if (IntervalsIntersect(leftsecond, rightsecond, X, Y))
        res += f(t, a, getNextIndLeft(left, right), right, n, v * 2 + 1, X, Y, k, l);;
    return res;
}

int main()
{


    int n, m;
    cin >> n >> m;
    int* a = new int[n];
    for (int i = 0; i < n; i++)
        cin >> a[i];


    node* t = new node[4 * n + 1];

    build(a, t, 1, 0, n - 1, 1, n);


    for (int i = 0; i < m; i++)
    {
        int x, y, k, l;
        cin >> x >> y >> k >> l;
        cout << f(t, a, 1, n, n, 1, x, y, k, l) << endl;

    }


}



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    \$\begingroup\$ Do you have some test cases? I don't understand why you can't use binary search here. \$\endgroup\$ – Björn Lindqvist Dec 24 '19 at 14:07
  • \$\begingroup\$ map is implemented like a BST. I use segment tree, because i need an interval of the permutation, not the whole permutation. \$\endgroup\$ – Simon Jachson Dec 24 '19 at 14:11
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    \$\begingroup\$ I would suggest expanding all the variables with single letters to meaningful names. This is a total mess trying examine your code. \$\endgroup\$ – user33306 Dec 24 '19 at 14:12
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    \$\begingroup\$ Welcome to code review, if this is a programming challenge, can you please add a linke to the website. \$\endgroup\$ – pacmaninbw Dec 24 '19 at 14:58
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I believe the problem lies in the initialization time. If I am not wrong it is like O(n^2 log n) which might be a problem for tests with large n and small sample size.

To fix it you'll have to redo the whole algo if I am not mistaken.

There is a method that doesn't have the same long initialization problem while retaining the same O(log n) (at least on average, O(log^2 n) at worst) time per iteration - simply build a two dimensional segment tree. Since we work with a permutation it will be rather sparse.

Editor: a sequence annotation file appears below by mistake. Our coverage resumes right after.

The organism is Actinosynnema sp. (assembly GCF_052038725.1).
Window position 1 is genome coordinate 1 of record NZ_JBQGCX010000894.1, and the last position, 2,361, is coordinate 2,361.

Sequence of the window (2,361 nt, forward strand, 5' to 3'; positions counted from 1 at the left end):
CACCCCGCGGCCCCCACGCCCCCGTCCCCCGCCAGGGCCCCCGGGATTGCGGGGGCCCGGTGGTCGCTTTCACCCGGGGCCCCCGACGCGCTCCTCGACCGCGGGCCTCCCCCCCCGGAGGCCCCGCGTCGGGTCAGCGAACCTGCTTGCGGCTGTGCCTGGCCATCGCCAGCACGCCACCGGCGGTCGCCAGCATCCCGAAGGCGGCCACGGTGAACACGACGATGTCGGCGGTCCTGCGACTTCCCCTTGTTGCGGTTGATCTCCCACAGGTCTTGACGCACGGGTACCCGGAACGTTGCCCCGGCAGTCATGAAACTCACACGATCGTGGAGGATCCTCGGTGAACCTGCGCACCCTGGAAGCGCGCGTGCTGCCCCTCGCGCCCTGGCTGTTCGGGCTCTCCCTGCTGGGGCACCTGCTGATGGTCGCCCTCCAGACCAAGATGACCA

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  • \$\begingroup\$ Why would I use 2D segment tree for an 1D array? My teacher told me that it could be done with a normal segment tree. \$\endgroup\$ – Simon Jachson Dec 24 '19 at 15:20
  • \$\begingroup\$ @SimonJachson because graph of the 1-dimensional array is 2 dimensional and you basically want to know how many points are in one of the rectangles. Or did I misunderstand something? 1 dimensional sieve would be good if you wanted to know what is within a segment. \$\endgroup\$ – ALX23z Dec 24 '19 at 17:16
  • \$\begingroup\$ You cannot say O(something) on average and O(other) in worst case. O(some) is the asymptotic upper limit and thus the worst case. \$\endgroup\$ – slepic Dec 25 '19 at 9:29
  • \$\begingroup\$ @slepic ...you are simply wrong. \$\endgroup\$ – ALX23z Dec 25 '19 at 12:42
  • \$\begingroup\$ Yeah yeah Im kinda sick of Ppl like you WHO keep telling me I am wrong without any reasoning why would that be. I am Always ready to admit i was wrong but if you dont have any arguments you wont convince me. There Is no value to your comment. \$\endgroup\$ – slepic Dec 26 '19 at 7:40